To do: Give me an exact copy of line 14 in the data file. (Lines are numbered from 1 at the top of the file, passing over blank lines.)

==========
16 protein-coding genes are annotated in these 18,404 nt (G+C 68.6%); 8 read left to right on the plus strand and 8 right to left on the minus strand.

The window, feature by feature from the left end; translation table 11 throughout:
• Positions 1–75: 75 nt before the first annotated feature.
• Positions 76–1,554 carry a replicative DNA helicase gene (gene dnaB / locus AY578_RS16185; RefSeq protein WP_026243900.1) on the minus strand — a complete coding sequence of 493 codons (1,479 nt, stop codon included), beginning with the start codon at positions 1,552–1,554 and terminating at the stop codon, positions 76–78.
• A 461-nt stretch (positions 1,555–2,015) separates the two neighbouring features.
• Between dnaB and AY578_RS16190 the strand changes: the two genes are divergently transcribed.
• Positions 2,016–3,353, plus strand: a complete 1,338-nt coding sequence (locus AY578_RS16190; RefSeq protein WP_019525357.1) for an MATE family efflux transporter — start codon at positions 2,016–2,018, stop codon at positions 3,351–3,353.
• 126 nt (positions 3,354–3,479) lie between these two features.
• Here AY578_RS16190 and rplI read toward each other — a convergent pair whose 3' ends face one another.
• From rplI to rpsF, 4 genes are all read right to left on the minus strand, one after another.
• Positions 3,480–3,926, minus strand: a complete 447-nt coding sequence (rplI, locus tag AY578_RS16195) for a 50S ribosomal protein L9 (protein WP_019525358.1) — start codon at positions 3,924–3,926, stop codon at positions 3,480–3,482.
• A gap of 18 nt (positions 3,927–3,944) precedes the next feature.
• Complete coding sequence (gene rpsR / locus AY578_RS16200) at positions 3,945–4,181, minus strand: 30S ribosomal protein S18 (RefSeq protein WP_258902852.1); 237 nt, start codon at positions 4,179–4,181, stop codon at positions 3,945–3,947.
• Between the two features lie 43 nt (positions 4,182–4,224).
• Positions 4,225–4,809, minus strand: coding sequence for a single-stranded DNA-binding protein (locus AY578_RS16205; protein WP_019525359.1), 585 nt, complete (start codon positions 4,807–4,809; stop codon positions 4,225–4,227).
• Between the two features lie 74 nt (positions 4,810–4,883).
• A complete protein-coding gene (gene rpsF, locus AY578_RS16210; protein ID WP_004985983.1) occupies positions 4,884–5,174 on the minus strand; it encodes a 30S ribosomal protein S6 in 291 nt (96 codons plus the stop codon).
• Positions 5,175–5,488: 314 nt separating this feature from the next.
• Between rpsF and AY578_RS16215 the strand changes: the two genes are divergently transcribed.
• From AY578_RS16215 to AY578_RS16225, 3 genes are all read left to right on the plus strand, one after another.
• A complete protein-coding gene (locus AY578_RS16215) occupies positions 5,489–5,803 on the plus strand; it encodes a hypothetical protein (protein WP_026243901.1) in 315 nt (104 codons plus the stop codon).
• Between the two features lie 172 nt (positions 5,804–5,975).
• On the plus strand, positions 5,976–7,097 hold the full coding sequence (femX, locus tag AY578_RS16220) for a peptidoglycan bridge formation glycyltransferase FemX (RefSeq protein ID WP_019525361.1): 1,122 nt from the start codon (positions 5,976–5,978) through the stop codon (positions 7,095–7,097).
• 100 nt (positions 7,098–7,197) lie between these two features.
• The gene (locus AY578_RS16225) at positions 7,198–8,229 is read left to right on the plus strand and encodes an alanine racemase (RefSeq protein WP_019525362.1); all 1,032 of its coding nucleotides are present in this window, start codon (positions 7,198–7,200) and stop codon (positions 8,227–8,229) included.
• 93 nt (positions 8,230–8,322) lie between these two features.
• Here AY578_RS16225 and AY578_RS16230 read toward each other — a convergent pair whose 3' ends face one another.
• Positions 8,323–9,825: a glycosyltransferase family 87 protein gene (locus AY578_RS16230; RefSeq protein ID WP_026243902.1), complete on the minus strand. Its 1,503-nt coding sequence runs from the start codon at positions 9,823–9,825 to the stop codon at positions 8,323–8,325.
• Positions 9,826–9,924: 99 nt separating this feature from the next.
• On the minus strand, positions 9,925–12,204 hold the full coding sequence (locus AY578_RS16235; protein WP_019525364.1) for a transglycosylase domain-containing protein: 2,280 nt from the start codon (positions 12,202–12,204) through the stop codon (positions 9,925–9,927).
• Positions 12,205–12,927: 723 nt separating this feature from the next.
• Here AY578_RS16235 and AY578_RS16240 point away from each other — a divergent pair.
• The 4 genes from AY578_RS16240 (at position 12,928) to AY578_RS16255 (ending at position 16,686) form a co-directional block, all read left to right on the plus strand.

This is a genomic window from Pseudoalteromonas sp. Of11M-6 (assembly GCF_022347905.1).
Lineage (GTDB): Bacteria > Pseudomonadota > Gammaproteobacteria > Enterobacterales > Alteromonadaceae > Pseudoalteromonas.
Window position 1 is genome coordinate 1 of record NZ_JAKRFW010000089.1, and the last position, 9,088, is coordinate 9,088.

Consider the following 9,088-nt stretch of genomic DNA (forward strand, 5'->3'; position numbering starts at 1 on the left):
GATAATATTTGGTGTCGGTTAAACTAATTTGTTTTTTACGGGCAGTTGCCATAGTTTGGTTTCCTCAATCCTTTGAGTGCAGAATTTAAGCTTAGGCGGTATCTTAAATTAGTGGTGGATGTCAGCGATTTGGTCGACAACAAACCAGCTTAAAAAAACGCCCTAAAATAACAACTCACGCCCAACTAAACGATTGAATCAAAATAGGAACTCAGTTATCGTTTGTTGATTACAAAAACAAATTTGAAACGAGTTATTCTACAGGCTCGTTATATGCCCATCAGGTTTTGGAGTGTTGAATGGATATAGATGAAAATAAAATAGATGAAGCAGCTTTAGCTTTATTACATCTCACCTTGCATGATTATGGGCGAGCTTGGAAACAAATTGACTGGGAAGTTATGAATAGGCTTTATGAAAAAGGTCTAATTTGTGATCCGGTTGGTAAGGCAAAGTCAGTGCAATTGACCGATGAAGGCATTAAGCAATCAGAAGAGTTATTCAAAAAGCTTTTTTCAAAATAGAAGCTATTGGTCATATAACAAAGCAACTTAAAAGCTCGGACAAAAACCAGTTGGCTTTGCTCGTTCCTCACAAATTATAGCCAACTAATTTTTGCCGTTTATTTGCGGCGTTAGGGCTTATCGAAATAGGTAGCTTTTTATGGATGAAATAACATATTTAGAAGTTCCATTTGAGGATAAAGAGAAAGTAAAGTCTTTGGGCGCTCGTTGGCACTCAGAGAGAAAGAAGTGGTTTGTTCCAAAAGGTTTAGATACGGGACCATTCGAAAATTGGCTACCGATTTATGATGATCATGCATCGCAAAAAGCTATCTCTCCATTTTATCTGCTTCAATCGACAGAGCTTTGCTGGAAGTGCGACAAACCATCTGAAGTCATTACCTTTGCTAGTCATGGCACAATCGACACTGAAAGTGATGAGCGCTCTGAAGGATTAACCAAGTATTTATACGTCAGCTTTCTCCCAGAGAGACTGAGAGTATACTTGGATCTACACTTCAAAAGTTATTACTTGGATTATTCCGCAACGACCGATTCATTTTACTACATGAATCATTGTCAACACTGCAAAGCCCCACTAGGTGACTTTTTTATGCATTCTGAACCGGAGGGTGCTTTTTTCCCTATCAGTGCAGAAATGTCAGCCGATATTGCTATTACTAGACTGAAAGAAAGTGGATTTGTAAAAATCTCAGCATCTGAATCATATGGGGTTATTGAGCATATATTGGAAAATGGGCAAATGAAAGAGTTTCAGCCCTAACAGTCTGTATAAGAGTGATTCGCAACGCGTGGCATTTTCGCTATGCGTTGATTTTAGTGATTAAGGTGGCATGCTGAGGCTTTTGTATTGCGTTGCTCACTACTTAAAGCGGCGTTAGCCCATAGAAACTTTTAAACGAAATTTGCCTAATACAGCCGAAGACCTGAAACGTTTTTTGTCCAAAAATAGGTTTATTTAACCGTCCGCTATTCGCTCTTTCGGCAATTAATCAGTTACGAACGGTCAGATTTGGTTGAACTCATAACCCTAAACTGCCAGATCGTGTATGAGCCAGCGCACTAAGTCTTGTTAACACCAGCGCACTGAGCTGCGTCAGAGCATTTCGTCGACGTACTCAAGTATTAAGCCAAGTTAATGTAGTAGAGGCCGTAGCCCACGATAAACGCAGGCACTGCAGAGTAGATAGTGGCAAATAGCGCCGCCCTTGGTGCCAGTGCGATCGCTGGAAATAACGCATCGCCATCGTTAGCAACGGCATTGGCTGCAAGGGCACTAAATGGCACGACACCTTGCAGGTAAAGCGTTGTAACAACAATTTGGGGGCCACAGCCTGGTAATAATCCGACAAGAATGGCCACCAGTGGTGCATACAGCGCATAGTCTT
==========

• Between the two features lie 43 nt (positions 4,182–4,224).